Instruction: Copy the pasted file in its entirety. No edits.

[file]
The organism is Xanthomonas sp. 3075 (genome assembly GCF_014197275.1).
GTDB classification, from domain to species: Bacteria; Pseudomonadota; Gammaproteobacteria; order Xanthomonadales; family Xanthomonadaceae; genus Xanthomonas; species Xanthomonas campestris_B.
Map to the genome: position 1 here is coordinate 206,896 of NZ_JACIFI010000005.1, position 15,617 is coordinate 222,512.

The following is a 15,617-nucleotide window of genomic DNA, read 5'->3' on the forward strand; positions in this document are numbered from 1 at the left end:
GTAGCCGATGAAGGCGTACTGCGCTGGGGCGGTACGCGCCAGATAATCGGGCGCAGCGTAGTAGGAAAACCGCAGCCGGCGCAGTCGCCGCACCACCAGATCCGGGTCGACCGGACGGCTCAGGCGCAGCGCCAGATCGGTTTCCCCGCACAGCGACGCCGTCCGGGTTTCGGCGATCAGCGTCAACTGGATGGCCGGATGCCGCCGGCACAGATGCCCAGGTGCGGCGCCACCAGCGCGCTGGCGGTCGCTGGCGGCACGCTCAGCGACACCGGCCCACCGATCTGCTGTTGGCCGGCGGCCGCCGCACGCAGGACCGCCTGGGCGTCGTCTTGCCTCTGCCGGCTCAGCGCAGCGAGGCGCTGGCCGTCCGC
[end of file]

The organism is Xanthomonas sp. 3075 (genome assembly GCF_014197275.1).
GTDB classification, from domain to species: Bacteria; Pseudomonadota; Gammaproteobacteria; order Xanthomonadales; family Xanthomonadaceae; genus Xanthomonas; species Xanthomonas campestris_B.
Map to the genome: position 1 here is coordinate 206,896 of NZ_JACIFI010000005.1, position 15,617 is coordinate 222,512.

The following is a 15,617-nucleotide window of genomic DNA, read 5'->3' on the forward strand; positions in this document are numbered from 1 at the left end:
GTAGCCGATGAAGGCGTACTGCGCTGGGGCGGTACGCGCCAGATAATCGGGCGCAGCGTAGTAGGAAAACCGCAGCCGGCGCAGTCGCCGCACCACCAGATCCGGGTCGACCGGACGGCTCAGGCGCAGCGCCAGATCGGTTTCCCCGCACAGCGACGCCGTCCGGGTTTCGGCGATCAGCGTCAACTGGATGGCCGGATGCCGCCGGCACAGATGCCCAGGTGCGGCGCCACCAGCGCGCTGGCGGTCGCTGGCGGCACGCTCAGCGACACCGGCCCACCGATCTGCTGTTGGCCGGCGGCCGCCGCACGCAGGACCGCCTGGGCGTCGTCTTGCCTCTGCCGGCTCAGCGCAGCGAGGCGCTGGCCGTCCGC